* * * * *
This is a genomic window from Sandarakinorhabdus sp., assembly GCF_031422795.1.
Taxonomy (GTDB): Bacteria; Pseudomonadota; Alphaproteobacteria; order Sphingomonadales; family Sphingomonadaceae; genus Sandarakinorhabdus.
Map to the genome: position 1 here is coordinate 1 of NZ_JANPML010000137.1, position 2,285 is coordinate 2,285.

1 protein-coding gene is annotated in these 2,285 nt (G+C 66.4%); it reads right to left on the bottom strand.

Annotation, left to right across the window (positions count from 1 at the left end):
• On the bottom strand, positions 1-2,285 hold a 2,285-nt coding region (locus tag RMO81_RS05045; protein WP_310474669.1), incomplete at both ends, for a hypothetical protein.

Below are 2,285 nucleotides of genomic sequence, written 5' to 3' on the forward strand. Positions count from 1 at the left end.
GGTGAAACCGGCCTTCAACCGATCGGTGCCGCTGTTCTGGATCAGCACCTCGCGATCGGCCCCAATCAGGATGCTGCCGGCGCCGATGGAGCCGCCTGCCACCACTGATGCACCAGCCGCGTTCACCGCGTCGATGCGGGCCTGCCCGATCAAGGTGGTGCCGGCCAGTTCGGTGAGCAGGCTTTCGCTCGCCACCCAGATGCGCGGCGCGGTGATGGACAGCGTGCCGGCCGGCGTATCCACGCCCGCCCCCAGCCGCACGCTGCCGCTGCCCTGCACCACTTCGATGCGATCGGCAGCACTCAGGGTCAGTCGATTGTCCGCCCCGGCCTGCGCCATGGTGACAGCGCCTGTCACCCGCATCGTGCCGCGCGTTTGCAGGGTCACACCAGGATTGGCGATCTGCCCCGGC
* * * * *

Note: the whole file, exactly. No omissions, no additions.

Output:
This is a genomic window from Sandarakinorhabdus sp., assembly GCF_031422795.1.
Taxonomy (GTDB): Bacteria; Pseudomonadota; Alphaproteobacteria; order Sphingomonadales; family Sphingomonadaceae; genus Sandarakinorhabdus.
Map to the genome: position 1 here is coordinate 1 of NZ_JANPML010000137.1, position 2,285 is coordinate 2,285.

1 protein-coding gene is annotated in these 2,285 nt (G+C 66.4%); it reads right to left on the bottom strand.

Annotation, left to right across the window (positions count from 1 at the left end):
• On the bottom strand, positions 1-2,285 hold a 2,285-nt coding region (locus tag RMO81_RS05045; protein WP_310474669.1), incomplete at both ends, for a hypothetical protein.

Below are 2,285 nucleotides of genomic sequence, written 5' to 3' on the forward strand. Positions count from 1 at the left end.
GGTGAAACCGGCCTTCAACCGATCGGTGCCGCTGTTCTGGATCAGCACCTCGCGATCGGCCCCAATCAGGATGCTGCCGGCGCCGATGGAGCCGCCTGCCACCACTGATGCACCAGCCGCGTTCACCGCGTCGATGCGGGCCTGCCCGATCAAGGTGGTGCCGGCCAGTTCGGTGAGCAGGCTTTCGCTCGCCACCCAGATGCGCGGCGCGGTGATGGACAGCGTGCCGGCCGGCGTATCCACGCCCGCCCCCAGCCGCACGCTGCCGCTGCCCTGCACCACTTCGATGCGATCGGCAGCACTCAGGGTCAGTCGATTGTCCGCCCCGGCCTGCGCCATGGTGACAGCGCCTGTCACCCGCATCGTGCCGCGCGTTTGCAGGGTCACACCAGGATTGGCGATCTGCCCCGGC